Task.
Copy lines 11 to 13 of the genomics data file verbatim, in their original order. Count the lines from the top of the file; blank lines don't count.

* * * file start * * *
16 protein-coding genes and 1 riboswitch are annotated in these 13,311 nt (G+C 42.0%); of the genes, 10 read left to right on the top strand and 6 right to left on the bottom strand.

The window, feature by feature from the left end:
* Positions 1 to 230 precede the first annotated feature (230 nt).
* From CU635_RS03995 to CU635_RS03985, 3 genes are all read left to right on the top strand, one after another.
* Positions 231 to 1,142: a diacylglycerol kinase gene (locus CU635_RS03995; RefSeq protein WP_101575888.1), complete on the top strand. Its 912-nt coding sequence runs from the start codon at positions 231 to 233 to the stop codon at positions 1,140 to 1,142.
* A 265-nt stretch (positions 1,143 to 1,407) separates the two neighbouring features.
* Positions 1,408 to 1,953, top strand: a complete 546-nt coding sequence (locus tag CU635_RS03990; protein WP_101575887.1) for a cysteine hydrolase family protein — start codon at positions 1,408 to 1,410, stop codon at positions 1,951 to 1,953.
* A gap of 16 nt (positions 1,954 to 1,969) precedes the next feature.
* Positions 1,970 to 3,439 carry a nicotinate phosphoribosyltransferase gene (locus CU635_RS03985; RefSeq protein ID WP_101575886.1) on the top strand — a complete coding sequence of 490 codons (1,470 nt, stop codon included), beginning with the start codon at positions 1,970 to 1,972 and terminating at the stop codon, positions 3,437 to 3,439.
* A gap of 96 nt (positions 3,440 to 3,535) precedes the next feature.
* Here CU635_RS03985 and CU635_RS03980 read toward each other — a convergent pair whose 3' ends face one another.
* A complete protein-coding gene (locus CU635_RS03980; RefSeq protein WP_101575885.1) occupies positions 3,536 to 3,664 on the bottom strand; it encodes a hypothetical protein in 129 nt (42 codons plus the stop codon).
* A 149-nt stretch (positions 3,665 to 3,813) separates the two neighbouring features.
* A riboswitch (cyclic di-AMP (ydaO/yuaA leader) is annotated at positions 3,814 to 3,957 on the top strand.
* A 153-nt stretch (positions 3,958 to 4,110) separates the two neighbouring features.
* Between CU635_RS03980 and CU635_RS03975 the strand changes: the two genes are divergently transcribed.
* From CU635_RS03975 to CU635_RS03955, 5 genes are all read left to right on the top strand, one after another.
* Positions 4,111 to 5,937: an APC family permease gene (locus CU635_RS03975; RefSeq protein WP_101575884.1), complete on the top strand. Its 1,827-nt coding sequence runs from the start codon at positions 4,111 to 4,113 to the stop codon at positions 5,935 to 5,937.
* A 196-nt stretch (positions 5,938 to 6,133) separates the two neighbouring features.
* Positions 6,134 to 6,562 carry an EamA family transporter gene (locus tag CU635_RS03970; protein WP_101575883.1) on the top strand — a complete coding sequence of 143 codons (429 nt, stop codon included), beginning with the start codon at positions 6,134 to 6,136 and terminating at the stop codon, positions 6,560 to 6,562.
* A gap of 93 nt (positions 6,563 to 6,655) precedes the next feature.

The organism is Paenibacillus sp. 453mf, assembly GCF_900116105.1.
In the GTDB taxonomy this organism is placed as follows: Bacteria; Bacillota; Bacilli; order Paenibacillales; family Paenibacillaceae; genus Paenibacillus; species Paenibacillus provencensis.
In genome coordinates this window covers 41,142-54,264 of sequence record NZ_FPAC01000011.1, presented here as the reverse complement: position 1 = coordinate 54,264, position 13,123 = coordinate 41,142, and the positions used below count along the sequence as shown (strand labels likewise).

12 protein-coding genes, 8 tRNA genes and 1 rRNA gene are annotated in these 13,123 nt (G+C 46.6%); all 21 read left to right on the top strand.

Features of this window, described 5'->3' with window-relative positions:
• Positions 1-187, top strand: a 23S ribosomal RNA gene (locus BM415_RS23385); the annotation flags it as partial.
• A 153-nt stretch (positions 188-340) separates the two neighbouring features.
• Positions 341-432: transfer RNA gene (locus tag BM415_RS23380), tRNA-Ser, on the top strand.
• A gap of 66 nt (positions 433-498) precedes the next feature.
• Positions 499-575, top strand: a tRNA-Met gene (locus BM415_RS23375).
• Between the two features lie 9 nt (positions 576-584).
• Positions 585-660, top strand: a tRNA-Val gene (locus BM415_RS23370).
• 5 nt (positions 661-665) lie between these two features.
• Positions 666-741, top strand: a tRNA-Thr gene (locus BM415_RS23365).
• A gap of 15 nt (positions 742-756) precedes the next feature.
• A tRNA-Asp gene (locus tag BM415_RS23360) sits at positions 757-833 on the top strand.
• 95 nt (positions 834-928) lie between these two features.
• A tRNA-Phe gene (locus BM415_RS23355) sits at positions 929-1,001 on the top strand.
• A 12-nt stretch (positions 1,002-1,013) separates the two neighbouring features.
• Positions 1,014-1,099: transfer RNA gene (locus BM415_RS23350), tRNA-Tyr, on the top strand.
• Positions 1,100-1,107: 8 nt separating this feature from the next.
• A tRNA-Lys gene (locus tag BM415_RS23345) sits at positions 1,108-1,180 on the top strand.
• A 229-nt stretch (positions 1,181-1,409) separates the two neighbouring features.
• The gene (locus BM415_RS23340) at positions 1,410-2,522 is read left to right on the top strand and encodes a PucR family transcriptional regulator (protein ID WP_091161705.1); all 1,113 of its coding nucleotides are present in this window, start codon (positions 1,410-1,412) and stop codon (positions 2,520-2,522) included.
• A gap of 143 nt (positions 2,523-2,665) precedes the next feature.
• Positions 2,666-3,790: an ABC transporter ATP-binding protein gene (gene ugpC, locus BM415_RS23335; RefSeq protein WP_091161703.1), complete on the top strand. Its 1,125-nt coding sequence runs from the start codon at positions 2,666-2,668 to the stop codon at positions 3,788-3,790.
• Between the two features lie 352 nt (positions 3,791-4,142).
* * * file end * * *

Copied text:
* Here CU635_RS03985 and CU635_RS03980 read toward each other — a convergent pair whose 3' ends face one another.
* A complete protein-coding gene (locus CU635_RS03980; RefSeq protein WP_101575885.1) occupies positions 3,536 to 3,664 on the bottom strand; it encodes a hypothetical protein in 129 nt (42 codons plus the stop codon).
* A 149-nt stretch (positions 3,665 to 3,813) separates the two neighbouring features.